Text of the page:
ST COULOMB MAJOR is a small town in north central Cornwall. It has a beautiful gothic parish church, St Columba, which dates to the 13th to 15th centuries. Inside, on the north wall of the church, there is a memorial plaque that caught my eye and roused my curiosity. It lists 18 people, members of the Royal Air Force (‘RAF’) along with their ranks. The plaque was place in memory of:
“Members of two crews of No. 42 Squadron Royal Air Force missing on a flight over the Atlantic. January 11th 1955.”
I was both horrified and intrigued by this.
Both ‘planes that were lost were Shackletons. At 10.14 am, Shackleton WG531 took off from RAF St Eval to commence a routine 15-hour patrol over a part of the Atlantic. At 10.20, Shackleton WL743 took off from the same airfield to join WG 531 on patrol in the same area. At 20.00, the two planes were 85 miles apart. At 20.58, a ground-based radio operator tried to make contact with WL 743, but was unable to do so. This was not cause for alarm because contact was often difficult when planes were at normal operating altitude.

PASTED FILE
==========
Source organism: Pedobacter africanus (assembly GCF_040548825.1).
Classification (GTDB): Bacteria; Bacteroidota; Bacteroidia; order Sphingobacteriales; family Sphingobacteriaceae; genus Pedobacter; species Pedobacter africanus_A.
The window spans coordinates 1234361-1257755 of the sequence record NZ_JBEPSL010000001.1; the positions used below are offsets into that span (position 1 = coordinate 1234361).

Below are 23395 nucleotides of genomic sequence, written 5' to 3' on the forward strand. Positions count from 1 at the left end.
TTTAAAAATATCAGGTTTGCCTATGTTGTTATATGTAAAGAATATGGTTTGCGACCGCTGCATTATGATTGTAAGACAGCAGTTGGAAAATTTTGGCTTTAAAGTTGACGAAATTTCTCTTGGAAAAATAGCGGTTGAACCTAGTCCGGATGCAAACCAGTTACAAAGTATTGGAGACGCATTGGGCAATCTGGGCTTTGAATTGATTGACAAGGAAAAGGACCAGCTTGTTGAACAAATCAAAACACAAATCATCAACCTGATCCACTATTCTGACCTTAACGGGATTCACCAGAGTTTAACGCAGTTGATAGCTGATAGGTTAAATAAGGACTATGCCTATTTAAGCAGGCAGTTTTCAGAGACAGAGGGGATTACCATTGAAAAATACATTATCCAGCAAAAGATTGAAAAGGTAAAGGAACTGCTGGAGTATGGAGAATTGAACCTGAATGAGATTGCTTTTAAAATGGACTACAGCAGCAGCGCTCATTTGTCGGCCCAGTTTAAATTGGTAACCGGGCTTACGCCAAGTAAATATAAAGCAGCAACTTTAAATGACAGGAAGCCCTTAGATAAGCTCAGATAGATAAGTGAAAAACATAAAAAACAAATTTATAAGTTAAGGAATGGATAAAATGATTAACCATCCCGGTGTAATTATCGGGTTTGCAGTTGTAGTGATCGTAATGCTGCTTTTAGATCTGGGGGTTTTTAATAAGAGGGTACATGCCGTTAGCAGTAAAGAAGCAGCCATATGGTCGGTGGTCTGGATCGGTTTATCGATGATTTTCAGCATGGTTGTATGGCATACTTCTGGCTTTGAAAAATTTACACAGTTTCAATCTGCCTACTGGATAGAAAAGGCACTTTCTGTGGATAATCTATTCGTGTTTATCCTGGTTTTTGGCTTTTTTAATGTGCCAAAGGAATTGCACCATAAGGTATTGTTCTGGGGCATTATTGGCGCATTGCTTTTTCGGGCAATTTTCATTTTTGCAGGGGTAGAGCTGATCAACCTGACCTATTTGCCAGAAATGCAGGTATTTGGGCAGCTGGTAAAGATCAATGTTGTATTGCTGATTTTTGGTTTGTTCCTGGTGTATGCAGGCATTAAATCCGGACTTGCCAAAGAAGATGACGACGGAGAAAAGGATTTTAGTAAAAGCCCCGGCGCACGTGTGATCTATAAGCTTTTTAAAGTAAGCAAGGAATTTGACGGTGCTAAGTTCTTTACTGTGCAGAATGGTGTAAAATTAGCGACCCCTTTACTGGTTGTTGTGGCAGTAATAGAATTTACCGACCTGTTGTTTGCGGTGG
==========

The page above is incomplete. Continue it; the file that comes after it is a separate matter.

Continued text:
After both aircraft failed to return at the expected time, a search and rescue operation was launched. An extensive search failed to discover either of the aircraft or any bodies of the crew members. In July 1966, one of the engines of WL 743 was caught up in a trawler’s net. Despite a thorough board of inquiry, no plausible explanation of the planes’ disappearances was provided.
St Coulomb Major is 4 miles southeast of RAF St Eval (as the crow flies). There is a church, St Mawgan, between these two places, but that in St Columb Major is larger. Maybe, that is why the memorial to the airmen is where it is. Apart from the RAF plaque, the church contains many other items of interest including its font (c. 1300), which has several faces carved on it.